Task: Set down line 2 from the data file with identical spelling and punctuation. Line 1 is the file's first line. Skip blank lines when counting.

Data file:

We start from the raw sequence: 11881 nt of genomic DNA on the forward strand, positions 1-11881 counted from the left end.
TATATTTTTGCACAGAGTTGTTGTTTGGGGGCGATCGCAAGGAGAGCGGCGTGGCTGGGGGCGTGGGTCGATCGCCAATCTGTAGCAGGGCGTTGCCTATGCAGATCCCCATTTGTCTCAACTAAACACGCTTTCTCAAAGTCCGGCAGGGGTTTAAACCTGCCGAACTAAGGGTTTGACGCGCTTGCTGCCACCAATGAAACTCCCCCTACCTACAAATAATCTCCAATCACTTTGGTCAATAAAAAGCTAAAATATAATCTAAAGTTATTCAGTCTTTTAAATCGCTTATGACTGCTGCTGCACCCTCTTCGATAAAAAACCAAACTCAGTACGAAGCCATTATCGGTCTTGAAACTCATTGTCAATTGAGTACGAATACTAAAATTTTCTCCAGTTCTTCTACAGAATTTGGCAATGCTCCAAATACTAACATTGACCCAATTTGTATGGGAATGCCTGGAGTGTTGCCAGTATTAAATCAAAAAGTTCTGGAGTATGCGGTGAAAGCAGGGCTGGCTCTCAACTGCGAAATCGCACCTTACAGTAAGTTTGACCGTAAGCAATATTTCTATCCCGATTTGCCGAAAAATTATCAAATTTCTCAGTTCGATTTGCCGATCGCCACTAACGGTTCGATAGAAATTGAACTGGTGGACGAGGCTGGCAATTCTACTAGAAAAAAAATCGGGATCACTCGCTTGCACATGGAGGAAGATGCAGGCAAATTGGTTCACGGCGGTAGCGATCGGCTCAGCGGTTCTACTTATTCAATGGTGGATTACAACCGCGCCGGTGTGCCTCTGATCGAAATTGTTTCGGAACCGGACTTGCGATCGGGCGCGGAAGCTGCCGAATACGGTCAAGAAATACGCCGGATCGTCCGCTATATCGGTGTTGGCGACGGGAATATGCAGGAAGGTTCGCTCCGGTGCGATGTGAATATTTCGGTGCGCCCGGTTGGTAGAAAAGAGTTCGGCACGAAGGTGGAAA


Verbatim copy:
TATATTTTTGCACAGAGTTGTTGTTTGGGGGCGATCGCAAGGAGAGCGGCGTGGCTGGGGGCGTGGGTCGATCGCCAATCTGTAGCAGGGCGTTGCCTATGCAGATCCCCATTTGTCTCAACTAAACACGCTTTCTCAAAGTCCGGCAGGGGTTTAAACCTGCCGAACTAAGGGTTTGACGCGCTTGCTGCCACCAATGAAACTCCCCCTACCTACAAATAATCTCCAATCACTTTGGTCAATAAAAAGCTAAAATATAATCTAAAGTTATTCAGTCTTTTAAATCGCTTATGACTGCTGCTGCACCCTCTTCGATAAAAAACCAAACTCAGTACGAAGCCATTATCGGTCTTGAAACTCATTGTCAATTGAGTACGAATACTAAAATTTTCTCCAGTTCTTCTACAGAATTTGGCAATGCTCCAAATACTAACATTGACCCAATTTGTATGGGAATGCCTGGAGTGTTGCCAGTATTAAATCAAAAAGTTCTGGAGTATGCGGTGAAAGCAGGGCTGGCTCTCAACTGCGAAATCGCACCTTACAGTAAGTTTGACCGTAAGCAATATTTCTATCCCGATTTGCCGAAAAATTATCAAATTTCTCAGTTCGATTTGCCGATCGCCACTAACGGTTCGATAGAAATTGAACTGGTGGACGAGGCTGGCAATTCTACTAGAAAAAAAATCGGGATCACTCGCTTGCACATGGAGGAAGATGCAGGCAAATTGGTTCACGGCGGTAGCGATCGGCTCAGCGGTTCTACTTATTCAATGGTGGATTACAACCGCGCCGGTGTGCCTCTGATCGAAATTGTTTCGGAACCGGACTTGCGATCGGGCGCGGAAGCTGCCGAATACGGTCAAGAAATACGCCGGATCGTCCGCTATATCGGTGTTGGCGACGGGAATATGCAGGAAGGTTCGCTCCGGTGCGATGTGAATATTTCGGTGCGCCCGGTTGGTAGAAAAGAGTTCGGCACGAAGGTGGAAA